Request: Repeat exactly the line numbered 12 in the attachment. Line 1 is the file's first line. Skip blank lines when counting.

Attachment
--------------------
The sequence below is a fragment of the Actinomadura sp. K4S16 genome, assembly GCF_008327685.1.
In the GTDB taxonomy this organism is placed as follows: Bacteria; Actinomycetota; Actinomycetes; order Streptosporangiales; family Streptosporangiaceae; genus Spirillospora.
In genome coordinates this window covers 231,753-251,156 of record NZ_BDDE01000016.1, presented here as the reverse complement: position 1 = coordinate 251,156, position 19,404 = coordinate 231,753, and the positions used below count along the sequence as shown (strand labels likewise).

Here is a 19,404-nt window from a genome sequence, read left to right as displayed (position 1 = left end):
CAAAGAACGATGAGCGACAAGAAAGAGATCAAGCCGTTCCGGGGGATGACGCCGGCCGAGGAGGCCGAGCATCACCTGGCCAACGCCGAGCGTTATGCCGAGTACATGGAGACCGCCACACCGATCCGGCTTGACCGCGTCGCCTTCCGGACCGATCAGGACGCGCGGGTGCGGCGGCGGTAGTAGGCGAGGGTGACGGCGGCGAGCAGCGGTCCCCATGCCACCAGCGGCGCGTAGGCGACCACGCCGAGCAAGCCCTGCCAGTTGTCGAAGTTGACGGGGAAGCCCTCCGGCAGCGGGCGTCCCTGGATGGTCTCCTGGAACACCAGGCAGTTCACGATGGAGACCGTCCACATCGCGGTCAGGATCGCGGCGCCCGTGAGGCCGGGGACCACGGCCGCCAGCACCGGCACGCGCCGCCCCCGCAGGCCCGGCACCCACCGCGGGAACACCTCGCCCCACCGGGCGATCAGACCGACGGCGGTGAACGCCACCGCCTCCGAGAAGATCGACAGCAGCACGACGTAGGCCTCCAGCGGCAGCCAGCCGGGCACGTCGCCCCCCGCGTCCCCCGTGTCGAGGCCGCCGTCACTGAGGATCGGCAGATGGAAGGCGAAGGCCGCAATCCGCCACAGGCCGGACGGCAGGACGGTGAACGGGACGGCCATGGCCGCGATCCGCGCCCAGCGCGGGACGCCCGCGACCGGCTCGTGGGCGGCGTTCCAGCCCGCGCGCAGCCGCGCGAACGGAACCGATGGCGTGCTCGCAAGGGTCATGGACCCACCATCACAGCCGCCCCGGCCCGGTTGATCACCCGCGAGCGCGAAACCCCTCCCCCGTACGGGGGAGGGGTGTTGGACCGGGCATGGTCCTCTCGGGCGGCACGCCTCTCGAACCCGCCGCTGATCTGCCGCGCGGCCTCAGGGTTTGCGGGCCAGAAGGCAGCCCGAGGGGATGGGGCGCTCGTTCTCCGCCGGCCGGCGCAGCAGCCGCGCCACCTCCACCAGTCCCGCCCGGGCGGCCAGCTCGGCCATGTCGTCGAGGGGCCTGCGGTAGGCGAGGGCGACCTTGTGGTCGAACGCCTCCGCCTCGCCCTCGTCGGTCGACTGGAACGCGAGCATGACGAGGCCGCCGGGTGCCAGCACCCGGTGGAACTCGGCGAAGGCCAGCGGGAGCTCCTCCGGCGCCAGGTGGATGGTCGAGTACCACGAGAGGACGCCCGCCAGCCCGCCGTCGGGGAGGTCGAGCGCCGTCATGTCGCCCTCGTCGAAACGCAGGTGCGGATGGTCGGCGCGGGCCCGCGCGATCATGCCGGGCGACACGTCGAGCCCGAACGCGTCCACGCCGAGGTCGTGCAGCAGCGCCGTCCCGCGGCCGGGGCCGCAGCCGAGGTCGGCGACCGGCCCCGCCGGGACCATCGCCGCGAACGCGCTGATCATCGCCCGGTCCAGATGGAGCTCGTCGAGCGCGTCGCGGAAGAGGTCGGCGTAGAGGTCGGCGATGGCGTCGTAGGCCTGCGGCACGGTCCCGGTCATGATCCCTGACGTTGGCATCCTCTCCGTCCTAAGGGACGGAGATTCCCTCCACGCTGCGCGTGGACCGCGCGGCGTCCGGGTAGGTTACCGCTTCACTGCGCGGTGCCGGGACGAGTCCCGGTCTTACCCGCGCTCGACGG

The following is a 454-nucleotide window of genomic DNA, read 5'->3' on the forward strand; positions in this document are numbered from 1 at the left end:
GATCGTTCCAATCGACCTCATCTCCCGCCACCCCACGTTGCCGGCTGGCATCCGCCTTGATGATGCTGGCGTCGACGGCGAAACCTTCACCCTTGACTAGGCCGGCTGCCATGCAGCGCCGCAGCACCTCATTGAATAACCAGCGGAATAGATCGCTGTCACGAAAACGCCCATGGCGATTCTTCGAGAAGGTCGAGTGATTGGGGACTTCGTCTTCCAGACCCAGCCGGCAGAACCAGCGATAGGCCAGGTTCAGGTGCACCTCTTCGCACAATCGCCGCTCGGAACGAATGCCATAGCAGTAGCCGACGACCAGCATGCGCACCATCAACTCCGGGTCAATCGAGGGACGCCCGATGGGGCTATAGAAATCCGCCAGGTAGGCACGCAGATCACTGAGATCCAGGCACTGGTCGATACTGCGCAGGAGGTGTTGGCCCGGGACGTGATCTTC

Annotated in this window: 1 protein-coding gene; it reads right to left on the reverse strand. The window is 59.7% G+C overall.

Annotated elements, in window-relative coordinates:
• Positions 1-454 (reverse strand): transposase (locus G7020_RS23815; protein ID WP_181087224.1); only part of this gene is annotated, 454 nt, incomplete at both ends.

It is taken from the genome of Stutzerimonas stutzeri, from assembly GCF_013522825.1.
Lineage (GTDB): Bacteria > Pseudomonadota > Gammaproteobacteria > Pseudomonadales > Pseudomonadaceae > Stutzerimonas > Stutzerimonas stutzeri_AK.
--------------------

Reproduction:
Lineage (GTDB): Bacteria > Pseudomonadota > Gammaproteobacteria > Pseudomonadales > Pseudomonadaceae > Stutzerimonas > Stutzerimonas stutzeri_AK.